One example of how labor law is primarily a one-way street is the three Starbucks workers fired for union activities. The National Labor Relations Board (NLRB) has sued Starbucks to reinstate these employees. The litigation will commence, and after months, at most, Starbucks will rehire the workers with back pay. This back pay—minus what they have earned elsewhere in the meantime—is only paid once it is proven that Starbucks fired that person for union activity. This means it is perfectly fine to harass, intimidate, and fire workers for union activity if Starbucks is willing to earmark a few bucks from its multibillion-dollar budget. If a worker who comes to work five minutes late happens to be fighting for a union, they can use the lateness as “just cause for termination.”

Capitalist politicians from both parties created the country’s labor laws. Half of the House Democrats’ funding in 2020 came from large individual contributions, 30% coming from PACs, and 17% coming from small individual contributions. Meanwhile, House Republicans received 40% from large individual donations, 30% from PACs, and 22% from small individual contributions. The working class has no party to represent its interests.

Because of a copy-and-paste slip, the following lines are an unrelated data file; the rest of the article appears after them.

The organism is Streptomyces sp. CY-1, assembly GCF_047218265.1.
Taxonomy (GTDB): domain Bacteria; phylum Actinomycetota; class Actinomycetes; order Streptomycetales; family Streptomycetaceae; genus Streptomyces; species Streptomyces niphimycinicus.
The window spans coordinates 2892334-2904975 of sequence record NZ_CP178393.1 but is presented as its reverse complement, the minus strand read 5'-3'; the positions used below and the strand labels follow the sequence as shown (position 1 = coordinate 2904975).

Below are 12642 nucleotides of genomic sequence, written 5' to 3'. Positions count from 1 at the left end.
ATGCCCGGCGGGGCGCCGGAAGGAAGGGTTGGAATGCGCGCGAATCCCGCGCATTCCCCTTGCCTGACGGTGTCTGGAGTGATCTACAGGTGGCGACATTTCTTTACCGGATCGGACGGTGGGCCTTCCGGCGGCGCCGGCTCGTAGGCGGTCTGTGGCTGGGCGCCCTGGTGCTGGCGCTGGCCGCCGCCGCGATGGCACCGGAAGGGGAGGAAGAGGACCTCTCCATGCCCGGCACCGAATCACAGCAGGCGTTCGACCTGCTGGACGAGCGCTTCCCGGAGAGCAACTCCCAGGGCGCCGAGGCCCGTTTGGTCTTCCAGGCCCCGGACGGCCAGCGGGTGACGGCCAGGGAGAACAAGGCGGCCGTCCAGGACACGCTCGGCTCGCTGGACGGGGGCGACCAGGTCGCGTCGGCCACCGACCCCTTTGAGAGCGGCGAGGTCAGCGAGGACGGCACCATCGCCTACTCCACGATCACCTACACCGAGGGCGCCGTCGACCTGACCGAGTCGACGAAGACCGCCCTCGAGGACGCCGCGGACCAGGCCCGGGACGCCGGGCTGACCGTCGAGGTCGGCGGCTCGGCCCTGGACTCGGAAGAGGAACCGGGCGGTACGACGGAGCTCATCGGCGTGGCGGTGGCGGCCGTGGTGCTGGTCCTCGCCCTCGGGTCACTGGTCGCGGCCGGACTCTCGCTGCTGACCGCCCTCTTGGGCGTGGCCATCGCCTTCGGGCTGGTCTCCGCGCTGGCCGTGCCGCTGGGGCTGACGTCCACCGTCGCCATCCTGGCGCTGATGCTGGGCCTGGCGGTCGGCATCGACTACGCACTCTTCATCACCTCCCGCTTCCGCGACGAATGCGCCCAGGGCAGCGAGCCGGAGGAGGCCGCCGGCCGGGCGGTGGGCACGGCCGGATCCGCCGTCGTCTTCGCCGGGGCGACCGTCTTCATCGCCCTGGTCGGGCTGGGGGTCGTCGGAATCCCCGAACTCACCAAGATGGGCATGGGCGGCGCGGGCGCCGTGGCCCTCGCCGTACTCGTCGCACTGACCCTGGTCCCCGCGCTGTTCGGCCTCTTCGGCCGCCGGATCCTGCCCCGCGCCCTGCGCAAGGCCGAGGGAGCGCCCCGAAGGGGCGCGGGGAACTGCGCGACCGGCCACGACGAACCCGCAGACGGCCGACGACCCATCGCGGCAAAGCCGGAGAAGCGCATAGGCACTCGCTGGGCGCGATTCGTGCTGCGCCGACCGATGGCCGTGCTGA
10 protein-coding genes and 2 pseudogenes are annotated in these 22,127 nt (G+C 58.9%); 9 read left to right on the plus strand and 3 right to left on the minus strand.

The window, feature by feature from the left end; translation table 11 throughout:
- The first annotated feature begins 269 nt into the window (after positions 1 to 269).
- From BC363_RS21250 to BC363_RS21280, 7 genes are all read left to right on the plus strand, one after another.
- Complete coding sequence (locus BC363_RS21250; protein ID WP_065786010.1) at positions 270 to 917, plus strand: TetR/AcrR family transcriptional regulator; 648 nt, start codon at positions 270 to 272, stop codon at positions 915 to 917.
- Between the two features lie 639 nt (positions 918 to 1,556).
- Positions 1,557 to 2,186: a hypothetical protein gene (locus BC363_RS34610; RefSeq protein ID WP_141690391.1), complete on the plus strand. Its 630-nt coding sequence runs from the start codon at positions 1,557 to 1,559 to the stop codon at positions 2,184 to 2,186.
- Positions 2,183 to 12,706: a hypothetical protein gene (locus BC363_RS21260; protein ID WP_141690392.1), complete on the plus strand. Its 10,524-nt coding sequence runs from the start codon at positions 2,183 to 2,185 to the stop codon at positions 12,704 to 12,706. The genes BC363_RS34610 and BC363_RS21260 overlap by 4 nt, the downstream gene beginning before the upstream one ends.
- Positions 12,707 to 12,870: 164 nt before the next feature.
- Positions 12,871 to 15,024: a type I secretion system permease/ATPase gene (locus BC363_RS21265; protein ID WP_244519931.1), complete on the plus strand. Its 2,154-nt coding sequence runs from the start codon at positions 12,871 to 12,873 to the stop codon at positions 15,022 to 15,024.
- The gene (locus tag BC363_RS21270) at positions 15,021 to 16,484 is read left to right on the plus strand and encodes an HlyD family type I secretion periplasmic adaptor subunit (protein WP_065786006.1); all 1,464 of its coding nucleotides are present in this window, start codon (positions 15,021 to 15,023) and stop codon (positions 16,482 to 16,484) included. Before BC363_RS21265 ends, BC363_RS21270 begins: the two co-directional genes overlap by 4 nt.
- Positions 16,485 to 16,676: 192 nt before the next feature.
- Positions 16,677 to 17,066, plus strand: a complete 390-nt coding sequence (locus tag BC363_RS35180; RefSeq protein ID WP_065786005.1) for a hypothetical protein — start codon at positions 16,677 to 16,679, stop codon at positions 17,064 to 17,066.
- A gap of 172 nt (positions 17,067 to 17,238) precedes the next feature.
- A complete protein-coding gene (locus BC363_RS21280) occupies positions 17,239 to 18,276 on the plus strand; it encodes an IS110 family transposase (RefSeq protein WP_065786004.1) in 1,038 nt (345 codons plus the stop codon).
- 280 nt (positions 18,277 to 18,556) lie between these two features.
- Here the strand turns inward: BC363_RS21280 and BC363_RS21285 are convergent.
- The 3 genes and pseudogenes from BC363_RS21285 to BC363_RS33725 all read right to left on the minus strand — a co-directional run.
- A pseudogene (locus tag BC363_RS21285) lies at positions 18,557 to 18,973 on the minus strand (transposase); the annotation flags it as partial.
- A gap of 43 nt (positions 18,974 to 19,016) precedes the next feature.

Howard Schultz was, until recently, a lifelong Democrat. He has toyed with the idea of running for president for decades and has been active in the halls of power, fighting for his class. He lobbied hard against Seattle, raising the minimum wage to $15 an hour. He also jumped into the fray over the Employee Free Choice Act (EFCA) battle in 2009. EFCA would have streamlined the process and made it somewhat easier to form a union, eliminating long periods between filing for elections and the actual vote to join a union. This period is intentionally protracted, during which the boss uses a mixture of threats, lies, and distortions to campaign against the union—the very process dozens of Starbucks stores are engaged in right now.